The third GOP debate from Boulder, Co. moderated by CNBC, drew universal condemnation among conservative viewers infuriated at the obvious bias from the moderators – and glee from those same viewers, when the candidates blasted back at the media.
New York Times political reporters Nicholas Confessore, Alan Rappaport, and Maggie Haberman live blogged the debate among the top 10 candidates, and while the NYT didn't have a problem with the slanted questions from CNBC, they were quite perturbed over the counterattacks from the candidates, a pile-on jump-started by a lengthy and detailed off-the-cuff condemnation by Ted Cruz. Some excerpts from last night's aggrieved Times' play-by-play after Cruz punched back: "...candidates whine about media bias and lack of substance from moderators, and then often refuse to answer the questions or address policy issues....Rubio [is] continuing his mission to trash the news industry."
Maggie Haberman 8:46 pm Cruz is now lecturing the moderators on talking about the substance - that was an amazing recitation of what just took place before he spoke by summing up all the questions. Worth noting that Cruz gave an interview the other day in which he spoke extensively about process and "lanes" for different candidates.
Nicholas Confessore 8:47 pm Cruz is now answering a question about problem solving and the debt limit with a lengthy filibuster about media bias -- and no answer on the question.
Nicholas Confessore 8:49 pm My observation would be that candidates whine about media bias and lack of substance from moderators, and then often refuse to answer the questions or address policy issues.
Nicholas Confessore 9:27 pm Maybe CNBC should give all the candidates a 30-second window for some tendentious media-bashing, just to be fair to everyone.
Alan Rappeport 9:28 pm "The Democrats have the ultimate super PAC, the mainstream media," Rubio says, continuing his mission to trash the news industry.
Maggie Haberman 9:28 pm Rubio gets in on the media-trashing action!
The live feed was interspersed with fact checks, including a dubious one from Jonathan Weisman against Sen. Marco Rubio and his missing votes in the U.S. Senate. Weisman seemed to think that a Florida newspaper had landed a real haymaker when it called on Rubio to resign his Senate seat.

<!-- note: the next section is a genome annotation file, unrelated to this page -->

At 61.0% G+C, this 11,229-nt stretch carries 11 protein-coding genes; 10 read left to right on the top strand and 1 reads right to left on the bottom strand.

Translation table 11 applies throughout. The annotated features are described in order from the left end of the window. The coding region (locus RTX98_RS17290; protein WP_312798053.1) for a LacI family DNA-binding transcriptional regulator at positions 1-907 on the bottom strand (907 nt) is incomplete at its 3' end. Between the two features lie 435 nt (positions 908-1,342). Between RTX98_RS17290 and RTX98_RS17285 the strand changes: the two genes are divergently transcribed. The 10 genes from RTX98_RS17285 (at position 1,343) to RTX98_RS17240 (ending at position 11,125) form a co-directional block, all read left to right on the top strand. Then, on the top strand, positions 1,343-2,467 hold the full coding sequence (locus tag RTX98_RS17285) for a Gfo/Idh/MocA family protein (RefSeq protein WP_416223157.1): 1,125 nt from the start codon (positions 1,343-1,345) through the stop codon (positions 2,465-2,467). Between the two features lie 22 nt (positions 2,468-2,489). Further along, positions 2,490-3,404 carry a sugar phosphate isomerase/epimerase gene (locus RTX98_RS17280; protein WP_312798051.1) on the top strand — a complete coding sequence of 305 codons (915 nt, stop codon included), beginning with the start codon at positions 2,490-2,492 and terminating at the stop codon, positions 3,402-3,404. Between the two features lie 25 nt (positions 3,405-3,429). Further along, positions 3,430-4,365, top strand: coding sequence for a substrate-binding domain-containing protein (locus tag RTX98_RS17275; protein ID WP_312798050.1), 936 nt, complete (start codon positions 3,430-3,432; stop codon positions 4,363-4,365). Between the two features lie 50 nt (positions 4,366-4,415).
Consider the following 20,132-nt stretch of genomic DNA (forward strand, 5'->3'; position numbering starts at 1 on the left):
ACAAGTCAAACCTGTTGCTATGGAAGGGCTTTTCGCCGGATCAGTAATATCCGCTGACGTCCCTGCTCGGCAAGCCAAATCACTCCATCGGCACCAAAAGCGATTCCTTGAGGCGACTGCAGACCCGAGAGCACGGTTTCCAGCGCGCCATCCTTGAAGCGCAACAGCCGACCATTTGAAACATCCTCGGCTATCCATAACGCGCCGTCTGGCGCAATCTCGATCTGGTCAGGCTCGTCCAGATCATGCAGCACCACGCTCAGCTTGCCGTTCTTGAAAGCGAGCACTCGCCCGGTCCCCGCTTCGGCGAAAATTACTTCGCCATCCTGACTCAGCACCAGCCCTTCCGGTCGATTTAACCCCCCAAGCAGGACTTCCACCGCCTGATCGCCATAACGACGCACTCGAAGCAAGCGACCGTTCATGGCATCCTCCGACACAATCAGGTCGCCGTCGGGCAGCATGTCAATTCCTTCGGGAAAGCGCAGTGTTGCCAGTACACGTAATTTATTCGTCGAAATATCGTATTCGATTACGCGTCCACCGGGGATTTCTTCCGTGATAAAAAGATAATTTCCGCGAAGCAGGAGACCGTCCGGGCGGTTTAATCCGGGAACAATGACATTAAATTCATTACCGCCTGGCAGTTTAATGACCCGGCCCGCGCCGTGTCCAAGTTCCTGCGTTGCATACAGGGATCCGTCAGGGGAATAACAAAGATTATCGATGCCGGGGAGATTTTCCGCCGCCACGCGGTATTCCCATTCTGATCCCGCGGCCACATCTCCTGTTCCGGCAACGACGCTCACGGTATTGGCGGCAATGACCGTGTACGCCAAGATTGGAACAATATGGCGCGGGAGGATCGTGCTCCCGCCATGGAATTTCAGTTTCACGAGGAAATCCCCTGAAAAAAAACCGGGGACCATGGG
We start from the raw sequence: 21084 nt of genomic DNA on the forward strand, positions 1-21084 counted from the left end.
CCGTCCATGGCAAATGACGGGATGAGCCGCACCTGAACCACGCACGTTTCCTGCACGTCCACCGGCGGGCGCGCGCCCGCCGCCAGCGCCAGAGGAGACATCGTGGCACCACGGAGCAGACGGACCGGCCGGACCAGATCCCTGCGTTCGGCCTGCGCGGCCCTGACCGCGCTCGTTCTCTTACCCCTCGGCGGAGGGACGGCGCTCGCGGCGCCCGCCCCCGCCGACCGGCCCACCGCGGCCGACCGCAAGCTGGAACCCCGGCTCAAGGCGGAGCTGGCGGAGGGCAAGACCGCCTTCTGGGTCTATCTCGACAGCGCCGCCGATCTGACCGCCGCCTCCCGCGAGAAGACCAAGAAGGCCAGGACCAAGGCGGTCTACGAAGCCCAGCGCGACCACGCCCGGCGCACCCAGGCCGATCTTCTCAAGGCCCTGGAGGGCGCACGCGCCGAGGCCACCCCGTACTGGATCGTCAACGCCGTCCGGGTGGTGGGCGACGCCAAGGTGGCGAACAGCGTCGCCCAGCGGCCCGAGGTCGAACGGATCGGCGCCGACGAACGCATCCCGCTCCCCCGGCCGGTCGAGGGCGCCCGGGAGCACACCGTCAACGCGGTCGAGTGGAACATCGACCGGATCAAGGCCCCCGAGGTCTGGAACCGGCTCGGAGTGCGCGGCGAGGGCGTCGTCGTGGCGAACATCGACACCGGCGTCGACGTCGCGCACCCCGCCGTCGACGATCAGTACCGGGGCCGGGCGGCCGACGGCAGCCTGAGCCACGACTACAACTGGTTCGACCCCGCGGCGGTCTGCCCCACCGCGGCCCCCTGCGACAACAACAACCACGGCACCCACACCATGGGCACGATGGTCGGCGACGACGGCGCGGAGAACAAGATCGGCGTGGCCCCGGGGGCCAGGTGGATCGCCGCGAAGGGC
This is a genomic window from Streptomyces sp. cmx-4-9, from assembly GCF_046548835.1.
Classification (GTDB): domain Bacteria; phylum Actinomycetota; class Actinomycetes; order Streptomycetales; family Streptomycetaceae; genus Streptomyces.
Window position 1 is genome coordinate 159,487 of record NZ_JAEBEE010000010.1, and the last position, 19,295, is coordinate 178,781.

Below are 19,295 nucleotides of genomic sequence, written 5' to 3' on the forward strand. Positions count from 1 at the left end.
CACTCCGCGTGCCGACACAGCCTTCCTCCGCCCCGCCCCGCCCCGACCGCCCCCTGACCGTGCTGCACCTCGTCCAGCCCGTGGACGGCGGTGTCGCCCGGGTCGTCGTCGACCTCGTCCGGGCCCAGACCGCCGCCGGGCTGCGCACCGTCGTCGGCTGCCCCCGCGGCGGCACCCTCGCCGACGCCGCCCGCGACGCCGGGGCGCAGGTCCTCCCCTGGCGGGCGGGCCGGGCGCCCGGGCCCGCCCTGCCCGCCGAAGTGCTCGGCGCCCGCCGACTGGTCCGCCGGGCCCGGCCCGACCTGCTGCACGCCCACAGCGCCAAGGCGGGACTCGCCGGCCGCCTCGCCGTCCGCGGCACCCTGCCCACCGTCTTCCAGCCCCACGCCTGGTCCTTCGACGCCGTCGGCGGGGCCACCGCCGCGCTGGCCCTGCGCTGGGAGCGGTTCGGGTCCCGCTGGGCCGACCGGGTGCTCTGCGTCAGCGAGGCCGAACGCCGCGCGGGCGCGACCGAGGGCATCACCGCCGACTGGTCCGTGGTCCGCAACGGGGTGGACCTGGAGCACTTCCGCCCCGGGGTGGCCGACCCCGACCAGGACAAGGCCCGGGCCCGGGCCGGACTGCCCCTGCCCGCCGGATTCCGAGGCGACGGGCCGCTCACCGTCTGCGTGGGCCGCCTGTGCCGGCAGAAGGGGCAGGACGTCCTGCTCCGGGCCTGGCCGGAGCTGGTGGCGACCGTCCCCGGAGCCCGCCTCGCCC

Senator Marco Rubio of Florida took it on the chin Wednesday morning when The Fort Lauderdale Sun-Sentinel -- a newspaper that had endorsed him for the Senate -- said he should either do his job in the Senate or resign.
Mr. Rubio didn’t defend his record of absenteeism because he has missed a lot of votes, a lot more than the other senators running for president: Ted Cruz, Rand Paul, Lindsey Graham and Bernie Sanders.
Instead, he compared himself to other senators like John McCain and Bob Graham, who also missed a lot of votes during their runs for president.
One problem: Those senators never intended to give up their seats if they weren’t elected. Mr. Rubio has already said he will not run for re-election. He is biding time before his departure.
But Weisman never bothered to explain why that made his missed votes a larger problem. In fact, his Times colleague Jeremy Peters took the opposite approach, using the fact that Rubio was not running for re-election to suggest the issue wasn't a major problem for the candidate. After pointing out that "Barack Obama, Hillary Rodham Clinton and John McCain were all sitting senators who let their day jobs suffer a good deal," Martin cited the same point that Weisman did to attack Rubio – that Rubio is not running for re-election – but in the senator's defense.
He is not running for re-election. And he and his campaign advisers see little consequence in staying out of Washington, especially in a divisive Republican nominating contest in which anyone viewed as too close to the reviled federal government is punished politically.
Not even Times reporters were impressed with their fellow journalists as debate moderators, including Times colleague John Harwood. In a Thursday post, Matt Flegenheimer and Ashley Parker found "one clear loser...CNBC" as a subhead advised the hosts: "Stick to Stocks."
In addition, one of the debate bloggers, Alan Rappeport, piled into the small bandwagon for moderate Gov. John Kasich's candidacy in Tuesday's online report, "John Kasich Says He’s ‘Had It’ With Rivals Peddling ‘Crazy’ Ideas." Rappeport eagerly supported Kasich's attack on rivals to his right:
Gov. John Kasich of Ohio shed his nice-guy image on Tuesday, lamenting the decline of the conservative movement and accusing his rivals for the Republican presidential nomination of peddling “crazy” ideas.
At a rally in Ohio, Mr. Kasich, a popular governor known for his moderate views, unloaded on his opponents.
Kasich suggested that conservatives who want to abolish Medicaid and install a flat tax were out of touch.
....Mr. Kasich is suggesting that his party has lurched too far to the right.
“What has happened to our party?” he asked. “What has happened to the conservative movement?”